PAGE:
PRIME Minister Julia Gillard has reassured Chinese government and business leaders Australia is open to foreign investment and wants to expand its economic relationship.
Ms Gillard also announced on Monday an historic deal to allow the direct trading of the Australian and Chinese currencies for the first time, after months of high level negotiations.
The Australia dollar will join the Japanese yen and the US dollar to become the third currency to enjoy the benefits of direct yuan trading, which should make business transactions easier and offer better rates to tourists.
“This is a huge advantage for Australia,” Ms Gillard told reporters in Shanghai on Monday.
The prime minister is now halfway through her China trip and on her way to Beijing, where she will meet with Premier Li Keqiang.
When she meets Premier Li, Ms Gillard is likely to again raise concerns about an escalation in North Korea’s anti-US and South Korean rhetoric, which is raising fears the North could start a war on the Korean peninsula.
But ahead of that meeting on Tuesday, Ms Gillard addressed a Chinese central government run institution that trains senior party leaders and top business executives in the Shanghai financial district of Pudong.
There, Ms Gillard was asked about the foreign investment debate in Australia, after Nationals Senator Barnaby Joyce earlier on Monday said not all investment by China was in the national interest.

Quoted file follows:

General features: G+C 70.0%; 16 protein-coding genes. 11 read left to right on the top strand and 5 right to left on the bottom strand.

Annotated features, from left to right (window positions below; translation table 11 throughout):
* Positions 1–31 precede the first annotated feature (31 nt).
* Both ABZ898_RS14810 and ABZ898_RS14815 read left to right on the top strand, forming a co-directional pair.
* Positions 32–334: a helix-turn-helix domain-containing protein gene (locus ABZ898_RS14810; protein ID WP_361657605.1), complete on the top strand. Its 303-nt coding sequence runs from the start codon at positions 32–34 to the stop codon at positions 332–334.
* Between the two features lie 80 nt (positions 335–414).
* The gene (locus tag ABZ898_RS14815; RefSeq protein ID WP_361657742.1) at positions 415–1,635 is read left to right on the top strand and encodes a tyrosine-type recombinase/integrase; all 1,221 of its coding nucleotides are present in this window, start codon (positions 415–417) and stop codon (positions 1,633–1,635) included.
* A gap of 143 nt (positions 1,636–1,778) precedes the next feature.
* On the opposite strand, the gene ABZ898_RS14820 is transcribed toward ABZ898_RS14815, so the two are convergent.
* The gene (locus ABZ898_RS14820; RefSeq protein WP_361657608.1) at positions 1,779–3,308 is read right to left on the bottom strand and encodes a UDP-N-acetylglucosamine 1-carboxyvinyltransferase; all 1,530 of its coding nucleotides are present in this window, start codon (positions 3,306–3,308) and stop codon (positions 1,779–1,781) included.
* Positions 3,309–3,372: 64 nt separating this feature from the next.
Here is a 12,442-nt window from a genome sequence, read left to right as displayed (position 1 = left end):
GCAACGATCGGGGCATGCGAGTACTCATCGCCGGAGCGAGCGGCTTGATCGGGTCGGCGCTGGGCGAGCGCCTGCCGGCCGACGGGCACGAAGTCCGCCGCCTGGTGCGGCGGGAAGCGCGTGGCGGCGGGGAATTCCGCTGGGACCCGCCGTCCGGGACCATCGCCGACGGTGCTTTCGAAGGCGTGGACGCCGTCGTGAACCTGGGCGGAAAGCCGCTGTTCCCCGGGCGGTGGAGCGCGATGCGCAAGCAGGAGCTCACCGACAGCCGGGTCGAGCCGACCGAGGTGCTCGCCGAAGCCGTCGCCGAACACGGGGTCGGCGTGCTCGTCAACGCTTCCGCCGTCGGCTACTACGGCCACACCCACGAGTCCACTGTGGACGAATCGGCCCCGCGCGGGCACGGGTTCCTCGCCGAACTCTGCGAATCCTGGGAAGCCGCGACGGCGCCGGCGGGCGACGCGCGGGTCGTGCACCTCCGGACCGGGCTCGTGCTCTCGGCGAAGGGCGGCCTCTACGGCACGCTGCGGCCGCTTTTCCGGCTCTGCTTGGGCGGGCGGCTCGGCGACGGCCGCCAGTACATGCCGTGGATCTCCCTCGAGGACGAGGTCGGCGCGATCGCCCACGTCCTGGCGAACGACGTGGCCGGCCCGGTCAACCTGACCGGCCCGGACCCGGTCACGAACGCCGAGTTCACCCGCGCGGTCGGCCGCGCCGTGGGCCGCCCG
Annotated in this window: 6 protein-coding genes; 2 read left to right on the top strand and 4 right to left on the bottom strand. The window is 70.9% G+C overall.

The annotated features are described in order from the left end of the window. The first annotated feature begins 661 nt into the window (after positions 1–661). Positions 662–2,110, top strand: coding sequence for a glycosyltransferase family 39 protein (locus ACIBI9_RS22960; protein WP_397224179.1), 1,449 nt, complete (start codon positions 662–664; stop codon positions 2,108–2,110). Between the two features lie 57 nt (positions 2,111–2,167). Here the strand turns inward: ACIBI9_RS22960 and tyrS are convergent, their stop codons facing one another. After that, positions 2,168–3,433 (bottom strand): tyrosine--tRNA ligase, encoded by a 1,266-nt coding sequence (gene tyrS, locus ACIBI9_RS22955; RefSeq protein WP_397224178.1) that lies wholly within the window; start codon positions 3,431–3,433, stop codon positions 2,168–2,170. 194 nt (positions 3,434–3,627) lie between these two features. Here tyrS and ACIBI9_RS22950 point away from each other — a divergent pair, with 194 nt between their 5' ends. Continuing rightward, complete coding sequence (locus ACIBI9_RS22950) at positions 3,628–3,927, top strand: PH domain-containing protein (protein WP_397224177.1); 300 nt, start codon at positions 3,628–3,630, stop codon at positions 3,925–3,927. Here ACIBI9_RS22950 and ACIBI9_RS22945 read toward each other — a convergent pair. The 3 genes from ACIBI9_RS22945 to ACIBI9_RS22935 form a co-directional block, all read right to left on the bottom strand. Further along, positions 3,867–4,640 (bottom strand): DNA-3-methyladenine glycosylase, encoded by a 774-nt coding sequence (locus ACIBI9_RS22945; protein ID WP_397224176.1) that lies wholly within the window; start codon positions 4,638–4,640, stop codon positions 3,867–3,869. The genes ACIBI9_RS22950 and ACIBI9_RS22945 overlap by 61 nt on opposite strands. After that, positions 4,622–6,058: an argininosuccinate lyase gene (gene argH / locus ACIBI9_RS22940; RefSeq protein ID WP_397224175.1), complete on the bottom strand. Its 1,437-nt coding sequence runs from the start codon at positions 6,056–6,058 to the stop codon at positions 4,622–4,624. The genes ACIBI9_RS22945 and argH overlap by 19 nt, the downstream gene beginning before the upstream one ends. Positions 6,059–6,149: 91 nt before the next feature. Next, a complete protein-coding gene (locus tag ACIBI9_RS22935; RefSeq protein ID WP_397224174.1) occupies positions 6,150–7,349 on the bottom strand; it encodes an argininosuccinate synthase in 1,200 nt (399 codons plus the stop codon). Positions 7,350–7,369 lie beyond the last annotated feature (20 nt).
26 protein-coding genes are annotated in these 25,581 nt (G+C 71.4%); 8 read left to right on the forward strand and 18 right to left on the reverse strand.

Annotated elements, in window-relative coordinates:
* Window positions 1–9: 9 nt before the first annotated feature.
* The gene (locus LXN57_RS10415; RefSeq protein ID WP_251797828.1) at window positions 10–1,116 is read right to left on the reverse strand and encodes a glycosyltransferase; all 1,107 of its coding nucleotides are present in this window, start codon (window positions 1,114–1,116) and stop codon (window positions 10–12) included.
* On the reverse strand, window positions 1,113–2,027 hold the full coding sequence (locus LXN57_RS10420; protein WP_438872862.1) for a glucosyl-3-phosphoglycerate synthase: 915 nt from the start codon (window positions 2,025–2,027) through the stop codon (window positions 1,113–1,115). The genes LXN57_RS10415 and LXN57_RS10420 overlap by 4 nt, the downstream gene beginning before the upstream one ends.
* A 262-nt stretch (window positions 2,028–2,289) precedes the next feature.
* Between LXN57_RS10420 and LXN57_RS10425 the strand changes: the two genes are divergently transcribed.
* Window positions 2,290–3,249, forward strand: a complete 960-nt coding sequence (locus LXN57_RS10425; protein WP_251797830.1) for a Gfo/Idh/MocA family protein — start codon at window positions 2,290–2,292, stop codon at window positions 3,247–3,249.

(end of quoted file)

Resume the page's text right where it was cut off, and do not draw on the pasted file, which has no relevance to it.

She defended Australia’s foreign investment regime.
“We are a capital hungry economy, we need inwards investment,” Ms Gillard told the China Executive Leadership Academy on Monday.
Investment in Australia is a touchy issue in China after a series of outbursts by some commentators, particularly over buy-ins of rural and mining assets by Chinese state-owned enterprises.
Senator Joyce last year criticised the sale of Queensland cotton farm Cubby Station to a Chinese dominated consortium.
During Labor’s term in office, 380 investment proposals from Chinese companies had been accepted.
“Only six of them had conditions put on them and none – not one – has been rejected,” Ms Gillard said.
The prime minister also encouraged China to open up its economy further to foreign businesses and drive social reform, citing Australia’s own journey to modernise.
She pointed to Australia’s decisions to float its dollar, cut tariffs and open up its financial sector to foreign competition.
“Australia is a stronger, fairer, smarter nation as a result,” she said.
Ms Gillard emphasised the need to build a deep and liquid market in Australian dollar-Chinese yuan trading.
On Wednesday, ANZ and Westpac will be the first Australian banks to directly trade the currencies on the Chinese foreign exchange market after receiving licences from the People’s Bank of China.
Westpac chief Gail Kelly and ANZ boss Mike Smith, who joined Ms Gillard in Shanghai, said the currency initiative would help drive deeper business ties with China.
OzForex chief currency strategist Jim Vrondas said the move could cut business transaction costs by thousands of dollars and should give Australian tourists to China a better rate. – AAP